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ABF - Associated British Foods News Story

1715p -36.5  -2.1%

Last Trade - 4:38pm

Consumer Defensives
Large Cap
Market Cap £13.87bn
Enterprise Value £16.71bn
Revenue £15.94bn
Position in Universe 73rd / 1806

BREAKINGVIEWS-Corona Capital: Office return, Primark, FirstGroup

Mon 7th September, 2020 11:10am
(The authors are Reuters Breakingviews columnists.  The
opinions expressed are their own.)
    By Breakingviews columnists
    MUMBAI/LONDON, Sept 7 (Reuters Breakingviews) - Corona
Capital is a daily column updated throughout the day by
Breakingviews columnists around the world with short, sharp
pandemic-related insights.
    - Office return
    - UK shoppers
    - School bus sale
    FOOTING THE BILL. The great migration of workers back to
their offices will be expensive. Companies will spend on
widening the gaps between desks and additional sanitation
services. To avoid contagion, some are even subsidising private
transport; Blackstone  BX.N  will pay for workers to commute
 by taxi, according to the Financial Times. Bloomberg, a
competitor of Breakingviews’ parent Reuters News, will allow
20,000 employees to claim up to $75 a day for travel costs, per
The Times
    Paying employees to avoid crowded buses on their way back to
work makes for sound prophylaxis, and reuniting teams should
help with morale. For commercial real estate investors like
Blackstone, the portfolio looks better if its own offices are
not standing empty. But many companies can’t afford such sops
and, if they force staff back to their workstations, they may
reimport infections via public transit. As always, more wealth
makes for better health. (By Una Galani)
    PRIMARK BOUNCE. A deadly virus is no match for the might of
the British consumer. At least that’s what Primark owner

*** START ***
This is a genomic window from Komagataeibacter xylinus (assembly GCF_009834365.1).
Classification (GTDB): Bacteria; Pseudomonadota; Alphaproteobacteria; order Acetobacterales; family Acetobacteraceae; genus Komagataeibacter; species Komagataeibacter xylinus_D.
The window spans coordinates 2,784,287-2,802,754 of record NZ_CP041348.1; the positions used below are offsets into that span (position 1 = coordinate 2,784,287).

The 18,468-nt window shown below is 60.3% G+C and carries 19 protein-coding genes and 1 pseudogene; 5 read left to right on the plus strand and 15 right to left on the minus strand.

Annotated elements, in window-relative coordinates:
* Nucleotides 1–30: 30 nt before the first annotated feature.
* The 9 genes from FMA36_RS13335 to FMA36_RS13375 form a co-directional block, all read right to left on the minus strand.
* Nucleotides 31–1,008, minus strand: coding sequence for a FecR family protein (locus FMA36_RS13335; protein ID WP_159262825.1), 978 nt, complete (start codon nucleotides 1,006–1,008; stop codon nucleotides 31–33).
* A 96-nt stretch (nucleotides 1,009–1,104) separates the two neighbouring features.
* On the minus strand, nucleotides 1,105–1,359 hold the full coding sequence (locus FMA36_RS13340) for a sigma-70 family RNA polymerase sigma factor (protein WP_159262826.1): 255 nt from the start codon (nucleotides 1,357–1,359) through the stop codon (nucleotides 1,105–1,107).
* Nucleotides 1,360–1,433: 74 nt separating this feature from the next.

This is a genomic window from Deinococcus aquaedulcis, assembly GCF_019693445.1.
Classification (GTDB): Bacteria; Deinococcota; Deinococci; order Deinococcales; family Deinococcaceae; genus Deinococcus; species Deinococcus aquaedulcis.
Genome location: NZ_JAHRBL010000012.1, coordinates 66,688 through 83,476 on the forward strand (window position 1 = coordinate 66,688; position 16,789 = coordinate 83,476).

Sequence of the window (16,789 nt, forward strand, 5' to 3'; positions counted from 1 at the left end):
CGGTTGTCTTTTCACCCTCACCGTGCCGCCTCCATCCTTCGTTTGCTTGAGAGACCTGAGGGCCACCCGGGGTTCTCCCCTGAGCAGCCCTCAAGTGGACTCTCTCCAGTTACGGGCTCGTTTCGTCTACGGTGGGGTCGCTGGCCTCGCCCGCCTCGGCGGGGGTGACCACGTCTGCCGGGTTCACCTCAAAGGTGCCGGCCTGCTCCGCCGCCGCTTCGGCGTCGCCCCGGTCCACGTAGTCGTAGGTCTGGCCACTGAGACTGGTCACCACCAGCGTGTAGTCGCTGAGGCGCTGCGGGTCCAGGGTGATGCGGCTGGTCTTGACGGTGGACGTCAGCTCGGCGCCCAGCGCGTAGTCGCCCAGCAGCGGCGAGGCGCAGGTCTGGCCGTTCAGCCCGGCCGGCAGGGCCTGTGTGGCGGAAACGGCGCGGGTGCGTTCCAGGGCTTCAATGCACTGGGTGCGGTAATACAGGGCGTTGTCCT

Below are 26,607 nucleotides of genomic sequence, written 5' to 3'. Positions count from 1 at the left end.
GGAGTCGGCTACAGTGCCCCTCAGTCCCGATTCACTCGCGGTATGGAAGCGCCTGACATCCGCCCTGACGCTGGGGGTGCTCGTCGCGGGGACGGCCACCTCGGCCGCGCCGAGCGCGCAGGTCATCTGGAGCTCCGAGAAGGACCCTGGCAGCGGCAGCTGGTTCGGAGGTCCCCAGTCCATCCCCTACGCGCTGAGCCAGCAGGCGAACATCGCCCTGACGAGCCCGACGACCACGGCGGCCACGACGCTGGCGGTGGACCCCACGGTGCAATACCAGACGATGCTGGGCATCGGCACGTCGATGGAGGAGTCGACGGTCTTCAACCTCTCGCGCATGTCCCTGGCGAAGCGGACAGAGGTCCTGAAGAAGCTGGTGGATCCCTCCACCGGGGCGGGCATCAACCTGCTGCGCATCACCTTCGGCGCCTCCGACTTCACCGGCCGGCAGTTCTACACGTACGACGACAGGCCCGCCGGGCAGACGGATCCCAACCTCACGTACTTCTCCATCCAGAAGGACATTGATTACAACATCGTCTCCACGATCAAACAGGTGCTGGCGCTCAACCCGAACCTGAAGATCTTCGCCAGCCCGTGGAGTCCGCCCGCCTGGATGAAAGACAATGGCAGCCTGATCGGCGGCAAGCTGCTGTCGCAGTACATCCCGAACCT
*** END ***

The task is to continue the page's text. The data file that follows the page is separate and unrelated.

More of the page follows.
Associated British Foods’  ABF.L  latest trading update suggests
 In the past four weeks, its retail unit set a record by
expanding its share of the UK market. ABF now expects Primark to
“at least” hit the upper end of its 300-350 million pound
adjusted operating profit guidance target for the full year.
    The results are surprising. Unlike peers such as H&M
 HMb.ST , Primark has no online business so was unable to reach
customers during lockdown. It is therefore dependent on punters
braving potentially crowded shopping malls. But pent-up demand
for cheap dresses and shoes drove a loyal army of young
customers to its stores, and is expected to deliver 1.3 billion
pounds of net cash this year. ABF repaid its 1.1 billion pound
revolving credit facility in August. Fast fashion looks set to
live another day. (By Aimee Donnellan)
    BETTER LATE THAN NEVER. FirstGroup  FGP.L , the 550 million
pound London-listed bus-to-train operator, may finally be
heading in the right direction. Shares in the company run by
Matthew Gregory rose 13% on Monday after the Telegraph
 reported that Brookfield Asset Management  BAMa.TO , Apollo
Global Management  APO.N  and KKR  KKR.N  are among the bidders
circling its U.S. units FirstTransit and FirstStudent.
    Yet Gregory would deserve only limited plaudits if he
manages to sell the operations, which include the iconic yellow
school bus business. Activist investor Coast Capital Management
was pushing for a sale before the pandemic, and reckoned it
could net more than 3 billion pounds
 – close to FirstGroup’s enterprise value. That now looks
ambitious, since the virus has raised
 bus-cleaning costs and caused many students to stay at home.
Meanwhile, Coast is planning to vote against the board’s
re-election at a shareholder meeting next week. FirstGroup can
expect a bumpy ride ahead. (By Karen Kwok)    
    On Twitter

 (Editing by Liam Proud and Karen Kwok)
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